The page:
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Law Practice,
Ethics/Professional Responsibility

Nov. 5, 2020

When an attorney is sick, who and when must they tell?

With flu season approaching and the COVID-19 pandemic enduring, there is extreme concern about the possibility of getting sick this winter.

Klevens shari web

Shari Klevens

Partner, Dentons US LLP

1900 K St NEW
Washington , DC 20006

Phone: (202) 496-7612


Clair alanna web

Alanna Clair

Partner, Dentons US LLP


With flu season approaching and the COVID-19 pandemic enduring, there is extreme concern about the possibility of getting sick this winter. Many are understandably concerned about the possibility of contracting the COVID-19 virus and transmitting it to family members, especially those in at-risk groups. For lawyers, in addition to those personal concerns, there is also anxiety regarding their ability to fulfill client obligations if hampered by COVID-19 or another illness.

While health issues are of course of particular concern now, the issue of how to handle short- or long-term illnesses is always a challenge for lawyers given the constant demands and deadlines that comprise the practice of law. In such circumstances, there may be a tension between the right to personal privacy and the need to ensure that the client's interests are protected. Below are some key considerations for attorneys dealing with illness.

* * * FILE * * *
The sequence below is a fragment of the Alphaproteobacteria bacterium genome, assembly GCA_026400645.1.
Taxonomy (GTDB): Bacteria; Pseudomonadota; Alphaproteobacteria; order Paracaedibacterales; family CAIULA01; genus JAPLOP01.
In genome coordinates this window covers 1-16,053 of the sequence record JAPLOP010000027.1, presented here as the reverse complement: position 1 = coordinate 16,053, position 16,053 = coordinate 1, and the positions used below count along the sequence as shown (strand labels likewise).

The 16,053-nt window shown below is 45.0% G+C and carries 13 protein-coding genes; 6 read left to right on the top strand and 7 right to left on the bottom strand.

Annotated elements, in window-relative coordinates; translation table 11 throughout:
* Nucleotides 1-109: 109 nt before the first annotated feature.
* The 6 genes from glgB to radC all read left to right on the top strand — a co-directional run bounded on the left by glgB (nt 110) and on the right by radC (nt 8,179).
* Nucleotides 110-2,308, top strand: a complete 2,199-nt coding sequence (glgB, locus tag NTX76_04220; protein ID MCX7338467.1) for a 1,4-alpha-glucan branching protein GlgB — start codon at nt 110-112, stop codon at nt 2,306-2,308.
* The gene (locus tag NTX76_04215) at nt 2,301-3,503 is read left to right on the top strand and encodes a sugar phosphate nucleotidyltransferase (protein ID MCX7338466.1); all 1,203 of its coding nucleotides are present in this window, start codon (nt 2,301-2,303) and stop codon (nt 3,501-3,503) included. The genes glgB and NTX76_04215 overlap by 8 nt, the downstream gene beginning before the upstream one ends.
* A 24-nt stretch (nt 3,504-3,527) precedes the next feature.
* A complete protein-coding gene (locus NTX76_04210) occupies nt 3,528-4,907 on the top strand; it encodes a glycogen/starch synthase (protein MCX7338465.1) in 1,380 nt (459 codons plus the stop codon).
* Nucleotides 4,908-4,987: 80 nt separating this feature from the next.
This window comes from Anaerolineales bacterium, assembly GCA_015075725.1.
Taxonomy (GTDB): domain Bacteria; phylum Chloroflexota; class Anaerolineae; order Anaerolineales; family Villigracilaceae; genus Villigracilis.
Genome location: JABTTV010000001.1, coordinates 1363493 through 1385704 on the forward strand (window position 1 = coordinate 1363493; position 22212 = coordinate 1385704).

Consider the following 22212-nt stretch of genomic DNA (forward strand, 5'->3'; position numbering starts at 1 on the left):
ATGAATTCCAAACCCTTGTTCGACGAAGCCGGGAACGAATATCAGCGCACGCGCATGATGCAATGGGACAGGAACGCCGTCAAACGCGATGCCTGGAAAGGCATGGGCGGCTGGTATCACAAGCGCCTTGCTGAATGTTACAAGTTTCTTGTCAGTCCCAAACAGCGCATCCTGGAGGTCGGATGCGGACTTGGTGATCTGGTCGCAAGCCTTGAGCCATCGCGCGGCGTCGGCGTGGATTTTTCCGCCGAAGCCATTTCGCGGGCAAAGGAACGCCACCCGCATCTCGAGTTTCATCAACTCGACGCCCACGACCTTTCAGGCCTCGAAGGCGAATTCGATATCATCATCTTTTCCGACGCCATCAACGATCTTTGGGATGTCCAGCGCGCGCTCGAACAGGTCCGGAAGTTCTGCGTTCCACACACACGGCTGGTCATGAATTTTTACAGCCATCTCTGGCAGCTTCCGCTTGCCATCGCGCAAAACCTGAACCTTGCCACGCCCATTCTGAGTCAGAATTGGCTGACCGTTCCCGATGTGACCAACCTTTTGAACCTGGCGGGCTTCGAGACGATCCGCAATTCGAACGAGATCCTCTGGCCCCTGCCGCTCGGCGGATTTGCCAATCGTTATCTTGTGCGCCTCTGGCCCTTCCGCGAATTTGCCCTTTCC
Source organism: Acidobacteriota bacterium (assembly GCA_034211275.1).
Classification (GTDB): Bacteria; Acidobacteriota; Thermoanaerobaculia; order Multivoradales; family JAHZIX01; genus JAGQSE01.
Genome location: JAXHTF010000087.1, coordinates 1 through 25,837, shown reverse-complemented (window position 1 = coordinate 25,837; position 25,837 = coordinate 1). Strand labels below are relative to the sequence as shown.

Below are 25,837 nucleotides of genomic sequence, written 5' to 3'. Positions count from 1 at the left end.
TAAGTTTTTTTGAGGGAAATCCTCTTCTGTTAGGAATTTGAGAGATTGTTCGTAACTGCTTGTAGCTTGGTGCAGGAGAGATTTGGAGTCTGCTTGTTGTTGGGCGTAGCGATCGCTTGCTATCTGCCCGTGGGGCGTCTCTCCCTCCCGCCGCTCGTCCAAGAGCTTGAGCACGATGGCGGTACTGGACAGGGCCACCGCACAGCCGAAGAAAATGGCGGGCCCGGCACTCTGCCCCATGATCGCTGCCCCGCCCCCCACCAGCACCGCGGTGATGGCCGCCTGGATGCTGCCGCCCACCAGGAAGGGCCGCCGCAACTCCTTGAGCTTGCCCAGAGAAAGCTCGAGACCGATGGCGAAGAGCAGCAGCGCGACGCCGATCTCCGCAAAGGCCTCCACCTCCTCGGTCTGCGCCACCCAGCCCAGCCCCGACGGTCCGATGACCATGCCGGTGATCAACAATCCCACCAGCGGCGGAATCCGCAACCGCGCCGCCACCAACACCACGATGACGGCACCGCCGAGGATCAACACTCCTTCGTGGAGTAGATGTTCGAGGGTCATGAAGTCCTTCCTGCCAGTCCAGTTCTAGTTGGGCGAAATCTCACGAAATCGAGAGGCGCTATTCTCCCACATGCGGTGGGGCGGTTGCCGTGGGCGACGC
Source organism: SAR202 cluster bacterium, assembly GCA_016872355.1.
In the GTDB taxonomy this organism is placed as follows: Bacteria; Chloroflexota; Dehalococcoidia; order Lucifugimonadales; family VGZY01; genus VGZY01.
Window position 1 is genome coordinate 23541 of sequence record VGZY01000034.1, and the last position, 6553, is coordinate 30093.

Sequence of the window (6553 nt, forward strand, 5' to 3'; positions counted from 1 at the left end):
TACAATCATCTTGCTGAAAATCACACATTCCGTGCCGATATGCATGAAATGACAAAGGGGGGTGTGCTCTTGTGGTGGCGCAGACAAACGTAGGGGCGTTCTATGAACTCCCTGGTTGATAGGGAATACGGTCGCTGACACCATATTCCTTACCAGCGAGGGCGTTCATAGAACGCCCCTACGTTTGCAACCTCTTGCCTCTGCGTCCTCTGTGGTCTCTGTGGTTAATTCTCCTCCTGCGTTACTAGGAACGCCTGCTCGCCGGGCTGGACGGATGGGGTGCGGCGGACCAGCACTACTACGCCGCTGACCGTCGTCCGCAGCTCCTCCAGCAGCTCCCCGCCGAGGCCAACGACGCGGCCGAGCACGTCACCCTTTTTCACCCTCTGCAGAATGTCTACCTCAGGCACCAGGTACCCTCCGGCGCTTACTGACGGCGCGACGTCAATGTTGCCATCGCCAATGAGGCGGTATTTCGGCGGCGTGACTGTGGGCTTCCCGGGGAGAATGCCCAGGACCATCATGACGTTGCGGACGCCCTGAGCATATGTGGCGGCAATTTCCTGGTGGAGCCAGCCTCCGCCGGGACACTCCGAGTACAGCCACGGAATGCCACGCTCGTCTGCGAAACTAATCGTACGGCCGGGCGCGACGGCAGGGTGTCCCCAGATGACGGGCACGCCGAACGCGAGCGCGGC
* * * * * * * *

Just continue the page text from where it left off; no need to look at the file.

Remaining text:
The Decision to Tell Colleagues

After being diagnosed, one consideration for lawyers is whether to disclose the illness to close colleagues who can help to manage workload and provide support.

In situations involving COVID-19, the primary consideration is the safety of others and the need to isolate to avoid exposing others to the virus. Attorneys working in the office during this time should disclose the illness to colleagues and isolate immediately. Doing so also allows the firm to conduct contact tracing, while also treating medical information confidentially.